Australia’s most prolific auteur, Paul Coxtalks to Kylie Boltin about identity, compromise and his latest film, Salvation.
19 Mar 2009 - 12:00 AM  UPDATED 26 Feb 2014 - 4:07 PM

Today's conversation with Paul Cox is a lesson in many hues. He is ill, recently diagnosed with liver cancer and there are many projects he wants to do if only he has time. There's a co-production with Theo Van Gogh's Dutch production company to be filmed in Ireland and a book about the making of Cox's Adelaide Film Festival funded, Kalaupapa Heaven (2007). Of that film, shot on the Hawaiian island of Molokai, Cox says “the producers fired me, they sacked me and the leprosy patients with whom I had become very friendly came with knives and guns in wheelchairs and on stretchers to fight and they chased the producers off the island. It was an extraordinary time.”

This is only one story in a tremendous career — although Cox doesn't see it in those terms. A true survivor of our industry he says, “I thought if I depart from this strange planet it would be nice to think that you leave a better world behind but I've come to the conclusion that we don't at all. What I did with my own little life I could never do now. I would never get away with it. I was very stubborn and I lived and made my own films and there are very few people in the whole world that can do that.

I had to sacrifice a lot but I was very lucky and I didn't have great expectations. There was not the compulsion to make it a career. Filmmaking is not a career. You make a film every year, every two years and what do you do the rest of the time? Just tell everyone you're a filmmaker?”

Cox's vision always includes a sense of identity. Born in Holland in 1940 and having lived and worked in Melbourne since the 1960s, his local films would always include a scene shot at the Albert Park Lake (“before they fucked it with the Grand Prix”) a location he defines as “very European”. His latest film, Salvation is entirely shot in his adopted hometown of Melbourne, although the city is never named.

A film about a televangelist, Gloria (played by Wendy Hughes), her biblical scholar husband Barry (Bruce Myles) and the Russian prostitute with whom he falls in love, Irina (Natalia Novakova) was, for Cox, “a funny film to make. We all lived here. There were ten, twelve people living upstairs. I've got a studio upstairs with two people lying there. The living room was full. The bedrooms were full. That was the only way we could do this. I have fantastic friends that have been with me for the last two hundred years. We're probably the oldest army of mad people with amazing fire and belief and faith and we go and we do it again and again. How many times do we have to prove ourselves? If there's no money we'll do it for nothing. All these people, including Barry Humphries – we do this for nothing. I can't even go around telling people we did this for nothing because it's very bad for business.”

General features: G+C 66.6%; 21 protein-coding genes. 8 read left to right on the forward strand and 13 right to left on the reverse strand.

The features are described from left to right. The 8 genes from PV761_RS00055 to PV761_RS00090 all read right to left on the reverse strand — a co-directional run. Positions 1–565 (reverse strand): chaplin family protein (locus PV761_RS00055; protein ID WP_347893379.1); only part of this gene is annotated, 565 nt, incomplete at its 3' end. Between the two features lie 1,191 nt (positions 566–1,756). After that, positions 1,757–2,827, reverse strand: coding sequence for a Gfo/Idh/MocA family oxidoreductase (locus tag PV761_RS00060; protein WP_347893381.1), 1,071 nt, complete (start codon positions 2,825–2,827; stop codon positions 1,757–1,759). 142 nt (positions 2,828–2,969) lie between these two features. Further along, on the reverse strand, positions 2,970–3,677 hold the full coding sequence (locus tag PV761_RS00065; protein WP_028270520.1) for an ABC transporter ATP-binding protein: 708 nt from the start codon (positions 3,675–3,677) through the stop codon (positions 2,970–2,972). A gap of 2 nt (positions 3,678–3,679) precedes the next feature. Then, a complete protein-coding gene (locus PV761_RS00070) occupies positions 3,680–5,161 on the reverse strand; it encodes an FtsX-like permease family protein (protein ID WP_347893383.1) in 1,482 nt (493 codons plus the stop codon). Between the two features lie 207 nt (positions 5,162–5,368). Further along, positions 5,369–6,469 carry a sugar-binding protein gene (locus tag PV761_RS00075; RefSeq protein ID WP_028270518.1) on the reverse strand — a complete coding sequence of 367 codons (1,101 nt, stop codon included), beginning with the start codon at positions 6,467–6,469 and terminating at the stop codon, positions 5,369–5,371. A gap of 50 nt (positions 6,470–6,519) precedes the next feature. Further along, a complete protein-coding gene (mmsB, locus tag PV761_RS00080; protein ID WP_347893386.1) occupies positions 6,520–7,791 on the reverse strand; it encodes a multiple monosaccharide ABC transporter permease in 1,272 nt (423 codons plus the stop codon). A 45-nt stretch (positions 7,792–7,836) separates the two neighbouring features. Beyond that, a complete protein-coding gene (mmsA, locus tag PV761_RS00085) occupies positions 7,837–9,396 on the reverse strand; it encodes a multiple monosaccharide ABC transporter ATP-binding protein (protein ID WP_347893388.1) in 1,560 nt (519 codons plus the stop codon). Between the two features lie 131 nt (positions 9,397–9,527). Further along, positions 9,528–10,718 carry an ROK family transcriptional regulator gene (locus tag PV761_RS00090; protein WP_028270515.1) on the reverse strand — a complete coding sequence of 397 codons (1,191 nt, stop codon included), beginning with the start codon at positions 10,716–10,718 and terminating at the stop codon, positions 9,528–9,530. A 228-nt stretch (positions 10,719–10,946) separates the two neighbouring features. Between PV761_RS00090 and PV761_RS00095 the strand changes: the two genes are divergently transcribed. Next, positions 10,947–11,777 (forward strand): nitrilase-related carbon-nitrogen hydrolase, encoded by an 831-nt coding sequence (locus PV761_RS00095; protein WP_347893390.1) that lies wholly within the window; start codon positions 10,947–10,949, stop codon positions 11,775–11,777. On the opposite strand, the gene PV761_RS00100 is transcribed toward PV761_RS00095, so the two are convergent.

Cox came to write the script of Salvation over about two years — a long time for a filmmaker who normally writes in two weeks. But Salvation, he says, was different. “I always research and made notes. For Salvation, I re-read the Bible and the Koran and rewrote the script quite a few times. It had to firstly be accurate. I also wanted it to be funny. I know that this particular sense of humour is not shared by most. When Gloria says, “Lie on top of me” people don't really see the funny part of it — they take it seriously!”

Illumination Films received development money for the script but the film failed to secure production funds. Cox says, “The film was called Whore and the people in the film office refused to use the word. They couldn't even discuss my script. So I thought this is a sign of great maturity.”

I ask if the title was meant to provoke or if it was imperative to the film. “Both” is Cox's reply. “It's all whoring. Most whores are much more honest and to the point.”

In his own words, Cox has been “a very outspoken migrant.” He says, “I've made so many films and if they do their sums they would also realize that in the long run they will return their money. Innocence made 16 million or maybe 20 million dollars and I never saw a penny. They screwed us right, left and centre – but I don't mind that. It's ok. But in terms of the government, I think there is a case to give some maniac like myself a small amount. There's a case for that.”

I ask him if he still believes that work you love should be a hobby. Without a pause, Cox answers, “absolutely. We live in a world of compromise. Today in this way, tomorrow in another. Always towards some murky horizon that is never a clear picture of who you are and what you are. Then you look at the life of Vincent van Gogh. He didn't compromise. He didn't even know the word. And what did he leave behind? And how much has he enlightened generations of people and given them love and vision and single-handedly all by himself in all his loneliness. Spectacular – he changed the future of the medium, of painting. People talk about “he only sold one painting and killed himself – what a miserable life”. I don't think it was that miserable at all – I think he must have known great moments of elation. And it's better to have one great moment of elation than a lifetime of boring nonsense.”

Salvation is currently in cinemas.